King John was a strong king with a fierce temper, but proved to be a very unpopular monarch, easily offending his Barons. The Barons rebelled and the Magna Carta was signed by the king, giving them the right to fight abuse from the King and also giving concessions to other classes. It meant that the King had to talk to a Council of Barons and Bishops before he made any big decisions.

John died from dysentery on 18th October at Newark Castle, Nottinghamshire, after 17 years on the throne and was buried at Worcester Cathedral, Worcester. He was certainly unpopular with his subjects and he left the kingdom to his nine year old son Henry III ascended to the throne on 28th October at Gloucester Cathedral, Gloucestershire.

Henry III was crowned secondly on 17th May at Westminster Abbey, Middlesex.

Henry III assumed full Sovereignty of his Kingdom at the age of 20.

During the reign of Henry III, Walter Bayntun held land in the Tockenham estate of Malmesbury Abbey


(Son and heir c1262)


Malmesbury Abbey

It is not known where, or when, Walter Bayntun (or de Beinton) was born but in 1242-43 he held 1/5 knight's fee in the Tockenham estate of Malmesbury Abbey, of Humphrey de Bohun V (d 1275), the Second Earl of Hereford, Constable of England and First Earl of Essex – also known as The Good Earl of Hereford. Humphrey was a great soldier and played a major role in the uprising of the Barons against the absolutism of Henry II.

The ‘Tockenham’ Estate of Malmesbury Abbey, during the 13th century, part at least of the estate was apparently held under the Bohuns by the Baynton family. In 1242–3 Walter Baynton held 1/5 knight’s fee in ‘Tockenham’ of Humphrey de Bohu as of his honor of Trowbridge. It was presumably this small estate which Henry Baynton (Walter's son) and his wife Joan granted to Bradenstoke Priory in 1262.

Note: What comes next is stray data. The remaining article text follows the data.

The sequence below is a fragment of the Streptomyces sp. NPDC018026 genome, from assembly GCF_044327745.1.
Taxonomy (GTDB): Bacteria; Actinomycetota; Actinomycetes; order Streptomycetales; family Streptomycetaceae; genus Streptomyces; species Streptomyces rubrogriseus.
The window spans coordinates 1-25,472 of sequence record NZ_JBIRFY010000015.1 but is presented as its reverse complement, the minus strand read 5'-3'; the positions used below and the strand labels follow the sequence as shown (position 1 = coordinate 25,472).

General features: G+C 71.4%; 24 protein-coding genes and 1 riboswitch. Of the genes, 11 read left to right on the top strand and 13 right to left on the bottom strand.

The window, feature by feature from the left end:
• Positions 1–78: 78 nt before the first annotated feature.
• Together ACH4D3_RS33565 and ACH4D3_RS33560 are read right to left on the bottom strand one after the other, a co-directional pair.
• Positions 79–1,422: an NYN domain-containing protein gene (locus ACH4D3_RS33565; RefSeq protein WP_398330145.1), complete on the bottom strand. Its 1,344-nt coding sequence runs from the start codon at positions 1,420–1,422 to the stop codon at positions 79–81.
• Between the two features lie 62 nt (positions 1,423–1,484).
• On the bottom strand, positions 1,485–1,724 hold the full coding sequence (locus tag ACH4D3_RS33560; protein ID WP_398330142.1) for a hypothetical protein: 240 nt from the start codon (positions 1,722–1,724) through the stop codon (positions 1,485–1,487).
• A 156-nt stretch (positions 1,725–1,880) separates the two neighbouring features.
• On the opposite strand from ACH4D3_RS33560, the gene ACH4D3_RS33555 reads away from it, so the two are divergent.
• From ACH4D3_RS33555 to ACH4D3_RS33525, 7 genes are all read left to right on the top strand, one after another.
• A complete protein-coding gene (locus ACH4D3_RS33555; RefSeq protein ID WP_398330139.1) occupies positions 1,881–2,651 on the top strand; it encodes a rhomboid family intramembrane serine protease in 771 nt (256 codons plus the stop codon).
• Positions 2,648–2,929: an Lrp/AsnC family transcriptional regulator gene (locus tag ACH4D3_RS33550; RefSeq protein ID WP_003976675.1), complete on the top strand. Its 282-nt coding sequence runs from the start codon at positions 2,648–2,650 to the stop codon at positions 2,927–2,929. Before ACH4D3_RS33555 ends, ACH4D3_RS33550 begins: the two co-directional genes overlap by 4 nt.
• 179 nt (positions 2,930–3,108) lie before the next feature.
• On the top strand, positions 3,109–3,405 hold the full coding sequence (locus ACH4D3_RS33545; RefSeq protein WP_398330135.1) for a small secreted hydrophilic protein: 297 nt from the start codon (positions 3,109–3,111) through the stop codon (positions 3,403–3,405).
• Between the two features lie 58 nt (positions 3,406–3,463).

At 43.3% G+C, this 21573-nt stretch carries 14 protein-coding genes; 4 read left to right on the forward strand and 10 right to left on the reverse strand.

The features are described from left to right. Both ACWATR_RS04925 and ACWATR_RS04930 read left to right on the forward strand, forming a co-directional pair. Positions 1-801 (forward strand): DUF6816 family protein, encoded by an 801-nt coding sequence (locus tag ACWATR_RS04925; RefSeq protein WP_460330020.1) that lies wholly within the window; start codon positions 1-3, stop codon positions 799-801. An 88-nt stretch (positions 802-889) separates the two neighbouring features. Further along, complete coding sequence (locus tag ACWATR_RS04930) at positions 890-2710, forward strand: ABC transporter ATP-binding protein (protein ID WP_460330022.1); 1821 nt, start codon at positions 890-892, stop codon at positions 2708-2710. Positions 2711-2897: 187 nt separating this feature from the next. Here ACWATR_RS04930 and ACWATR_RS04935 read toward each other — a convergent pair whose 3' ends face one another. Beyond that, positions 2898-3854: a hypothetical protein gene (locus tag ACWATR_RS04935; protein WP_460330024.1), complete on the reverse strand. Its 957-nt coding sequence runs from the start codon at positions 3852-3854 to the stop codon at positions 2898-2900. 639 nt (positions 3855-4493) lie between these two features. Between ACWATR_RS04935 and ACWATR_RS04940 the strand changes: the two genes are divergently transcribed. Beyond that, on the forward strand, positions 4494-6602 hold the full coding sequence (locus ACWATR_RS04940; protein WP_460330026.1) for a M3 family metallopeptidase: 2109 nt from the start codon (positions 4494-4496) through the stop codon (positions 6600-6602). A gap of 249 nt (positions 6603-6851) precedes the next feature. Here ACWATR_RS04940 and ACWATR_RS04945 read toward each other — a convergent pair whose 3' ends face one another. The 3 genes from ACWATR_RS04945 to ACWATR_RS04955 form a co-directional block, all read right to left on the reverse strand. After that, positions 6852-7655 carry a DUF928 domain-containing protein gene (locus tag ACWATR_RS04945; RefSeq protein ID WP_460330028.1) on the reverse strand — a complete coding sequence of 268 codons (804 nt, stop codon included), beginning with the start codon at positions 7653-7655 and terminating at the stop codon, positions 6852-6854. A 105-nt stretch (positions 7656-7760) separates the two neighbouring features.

Humphrey de Bohn, was the Earl of Hereford (d 1275), Constable of England and First Earl of Essex. Humphrey was a great soldier and played a major role in the uprising of the Barons, led by Simon de Montfort, against the absolutism of Henry III. .

Walter Bayntun also held 1/10 knight's fee of land at Tilshead of the honour of Trowbridge which may have included 62 acres. In feudal Anglo-Norman England and Ireland, a Knight's Fee was a unit measure of land deemed sufficient to support a Knight. Of necessity, it would not only provide sustenance for himself, his family, and servants, but also the means to furnish himself and his retinue with horses and armour to fight for his overlord in battle.

Walter Bayntun was succeeded by his eldest son and heir Henry Bayntun

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